WSU Semana de la Raza Set for Feb. 28-March 4

PULLMAN, Wash. — Award-winning author Carlos Muñoz Jr. will deliver the
keynote address during Washington State University’s annual Semana de la

Muñoz, an ethnic studies faculty member at the University of California at
Berkeley, speaks about this year’s Semana theme, “Celebrating Our Past,
Embracing the Future,” at 7 p.m. Feb. 29 in the Compton Union Building
Auditorium. The program is free and open to the public.

Born in the “segundo barrio” in El Paso, Texas, and raised in the barrios of east
Los Angeles, he is the son of poor working-class Mexican immigrants. After
more than 30 years of teaching in higher education, Muñoz has gained
international prominence as a political scientist, historian, essayist and public

His book, “Youth, Identity, Power: The Chicano Movement,” won the
Gustavus Myers Book Award for “outstanding scholarship in the study of
human rights in the Untied States.” Since the 1960s, Muñoz has been a central
figure in the struggles for U.S. civil and human rights in the U.S. and abroad.

WSU’s Semana de la Raza 2000: “Celebrating Our Past, Embracing the Future,”
is set for Feb. 28-March 4. The event has been held at the university since the
late 1970s to promote Chicana/o Latina/o awareness on campus and educate
the university community about the advancement of the Chicana/os Latina/os,
said Francisco Tamayo, WSU Chicana/o Latina/o Student Center counselor.

Other activities include:

— 11:30 a.m.-1:30 p.m. Feb. 28, “Pachanga Dos Mil.” This opening event of the
celebration will include a taco bar and potluck in the Chicana/o Latina/o
Student Center, Wilson Hall, Room 101.

— 7 p.m. Feb. 28, presentation of a 30-minute film, “Zapatista,” in the Todd Hall
Auditorium. The subject of the film represents “Celebrating Our Past” from the
Semana theme and is an example of the “struggle indigenous people have
endured across the world over the last millennium,” said Tamayo. Following
the presentation, José Alamillio, of the WSU Department of American Cultures
faculty, will lead a discussion.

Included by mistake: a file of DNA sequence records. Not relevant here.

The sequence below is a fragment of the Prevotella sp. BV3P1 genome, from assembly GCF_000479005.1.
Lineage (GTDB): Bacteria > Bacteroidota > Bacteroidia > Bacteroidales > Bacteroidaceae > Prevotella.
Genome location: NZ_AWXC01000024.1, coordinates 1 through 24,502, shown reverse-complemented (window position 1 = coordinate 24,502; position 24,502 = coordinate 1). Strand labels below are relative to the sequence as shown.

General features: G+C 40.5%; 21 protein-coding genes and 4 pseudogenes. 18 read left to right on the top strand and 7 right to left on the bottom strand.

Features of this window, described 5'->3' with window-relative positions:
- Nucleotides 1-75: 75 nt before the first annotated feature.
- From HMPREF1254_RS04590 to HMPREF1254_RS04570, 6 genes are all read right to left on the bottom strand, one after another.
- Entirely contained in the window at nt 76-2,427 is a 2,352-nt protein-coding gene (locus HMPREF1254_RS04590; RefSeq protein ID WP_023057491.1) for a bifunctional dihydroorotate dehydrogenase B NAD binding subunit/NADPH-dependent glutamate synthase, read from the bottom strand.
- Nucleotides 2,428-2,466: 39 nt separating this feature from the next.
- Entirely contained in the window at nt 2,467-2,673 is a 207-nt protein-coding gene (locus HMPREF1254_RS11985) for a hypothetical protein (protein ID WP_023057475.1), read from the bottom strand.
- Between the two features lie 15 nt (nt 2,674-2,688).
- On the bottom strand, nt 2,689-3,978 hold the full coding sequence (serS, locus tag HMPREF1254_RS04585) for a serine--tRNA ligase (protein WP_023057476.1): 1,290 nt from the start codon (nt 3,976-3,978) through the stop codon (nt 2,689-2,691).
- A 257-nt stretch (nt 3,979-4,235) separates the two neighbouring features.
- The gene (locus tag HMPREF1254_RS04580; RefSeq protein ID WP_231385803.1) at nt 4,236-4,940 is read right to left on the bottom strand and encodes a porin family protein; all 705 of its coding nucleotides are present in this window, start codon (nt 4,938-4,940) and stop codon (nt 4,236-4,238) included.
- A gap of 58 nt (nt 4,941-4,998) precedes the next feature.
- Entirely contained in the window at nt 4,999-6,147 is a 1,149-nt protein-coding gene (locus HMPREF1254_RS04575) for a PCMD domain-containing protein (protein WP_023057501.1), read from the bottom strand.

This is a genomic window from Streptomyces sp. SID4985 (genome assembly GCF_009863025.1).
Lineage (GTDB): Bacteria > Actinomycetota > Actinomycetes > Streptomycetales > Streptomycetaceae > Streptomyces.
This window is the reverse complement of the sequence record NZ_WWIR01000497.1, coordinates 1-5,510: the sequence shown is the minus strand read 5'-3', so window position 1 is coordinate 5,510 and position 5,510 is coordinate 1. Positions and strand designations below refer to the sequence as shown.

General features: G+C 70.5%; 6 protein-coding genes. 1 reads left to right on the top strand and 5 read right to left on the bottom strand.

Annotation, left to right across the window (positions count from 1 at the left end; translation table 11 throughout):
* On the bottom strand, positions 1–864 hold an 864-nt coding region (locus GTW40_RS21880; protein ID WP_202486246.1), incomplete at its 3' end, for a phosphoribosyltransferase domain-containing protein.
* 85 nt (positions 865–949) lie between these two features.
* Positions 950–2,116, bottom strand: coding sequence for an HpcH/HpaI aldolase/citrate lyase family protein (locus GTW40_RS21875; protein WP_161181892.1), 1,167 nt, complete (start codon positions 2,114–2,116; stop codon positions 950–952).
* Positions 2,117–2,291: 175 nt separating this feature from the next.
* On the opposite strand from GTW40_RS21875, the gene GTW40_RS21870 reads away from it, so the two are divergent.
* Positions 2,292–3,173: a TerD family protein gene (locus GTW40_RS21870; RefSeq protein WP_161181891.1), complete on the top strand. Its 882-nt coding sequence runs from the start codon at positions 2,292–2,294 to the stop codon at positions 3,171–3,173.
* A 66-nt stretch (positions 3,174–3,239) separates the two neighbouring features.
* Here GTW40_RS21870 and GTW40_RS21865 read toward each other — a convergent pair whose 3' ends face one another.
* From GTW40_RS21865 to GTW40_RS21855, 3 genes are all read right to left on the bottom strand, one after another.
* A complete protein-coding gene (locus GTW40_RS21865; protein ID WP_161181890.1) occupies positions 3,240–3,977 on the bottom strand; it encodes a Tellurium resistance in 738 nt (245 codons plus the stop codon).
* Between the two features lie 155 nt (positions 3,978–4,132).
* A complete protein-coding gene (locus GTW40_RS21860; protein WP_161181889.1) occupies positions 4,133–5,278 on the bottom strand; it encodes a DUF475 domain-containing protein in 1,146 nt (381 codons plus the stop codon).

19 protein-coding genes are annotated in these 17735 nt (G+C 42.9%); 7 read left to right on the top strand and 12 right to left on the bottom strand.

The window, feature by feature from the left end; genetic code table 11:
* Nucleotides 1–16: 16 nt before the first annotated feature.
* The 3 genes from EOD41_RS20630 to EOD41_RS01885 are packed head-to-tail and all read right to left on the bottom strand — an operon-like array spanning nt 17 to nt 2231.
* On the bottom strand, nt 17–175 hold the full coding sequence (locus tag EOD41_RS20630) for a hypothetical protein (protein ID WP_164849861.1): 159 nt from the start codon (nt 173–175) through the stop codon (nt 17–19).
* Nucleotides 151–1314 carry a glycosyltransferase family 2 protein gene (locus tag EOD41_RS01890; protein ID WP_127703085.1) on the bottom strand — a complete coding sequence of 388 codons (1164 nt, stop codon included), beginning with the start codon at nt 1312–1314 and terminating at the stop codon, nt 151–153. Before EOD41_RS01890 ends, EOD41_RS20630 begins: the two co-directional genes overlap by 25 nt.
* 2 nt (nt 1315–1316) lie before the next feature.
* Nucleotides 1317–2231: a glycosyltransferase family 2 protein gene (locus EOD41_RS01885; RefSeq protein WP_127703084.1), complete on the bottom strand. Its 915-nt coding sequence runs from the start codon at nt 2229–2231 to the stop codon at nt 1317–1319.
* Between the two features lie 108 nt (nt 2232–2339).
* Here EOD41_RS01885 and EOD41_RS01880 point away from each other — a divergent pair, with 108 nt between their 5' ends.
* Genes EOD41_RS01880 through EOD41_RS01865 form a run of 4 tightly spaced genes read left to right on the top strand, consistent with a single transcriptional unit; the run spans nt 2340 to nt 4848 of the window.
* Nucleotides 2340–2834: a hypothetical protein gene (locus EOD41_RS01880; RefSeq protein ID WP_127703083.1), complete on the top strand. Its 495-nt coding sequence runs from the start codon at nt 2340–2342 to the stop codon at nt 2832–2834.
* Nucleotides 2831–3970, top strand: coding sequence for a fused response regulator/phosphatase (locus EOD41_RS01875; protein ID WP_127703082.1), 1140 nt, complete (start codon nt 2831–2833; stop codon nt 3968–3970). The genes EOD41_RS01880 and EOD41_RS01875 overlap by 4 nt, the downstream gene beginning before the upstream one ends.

Semana de la Raza–2

— 10 a.m.-7 p.m. March 1, a mural will be produced in the Chicano/a Latina/o
Student Center in Wilson Hall, Room 101, by WSU multicultural and
community-at-large members to mark the first Semana de la Raza of the new
millennium. Assisting with the mural will be Alfredo Arreguin, Chicano/Latino

— 6-7 p.m. March 2, in the Fine Arts auditorium, Alfredo Arreguin,
Chicano/Latino artist, will present a one-hour slide show presentation showing
his art work. Born in Morelia, Michoacan, Mexico, he lived in Mexico City until
moving in 1959 to Seattle, where he graduated from the University of
Washington and received a master’s of fine arts degree. His unique style of
detailed and articulated vision of the natural and imaginary have gained him
wide acclaim. Arreguin’s work has been exhibited nationally and

— 7-10 p.m. March 3, Todd Hall’s Auditorium, Noche Cultural, a talent show,
including performances by CHUSMA, a theatrical group from California.

— 6-8 p.m. March 4, in Stephenson Hall, “Down Under,” the 21st annual Gabriel
Cárdenas Banquet. Following the banquet, a dance will be held, ending at
midnight. The banquet will include award and scholarship presentations. At
the time of his death in an automobile accident in 1977, Cárdenas had
completed all course work for his WSU education doctoral degree. His parents,
Carmen and Tony Cárdenas of Moses Lake, created a scholarship in their
son’s name to encourage Chicano/a Latina/o students at WSU.

For additional information, contact the WSU Chicano/a Latina/o Student
Center at 509/335-2617.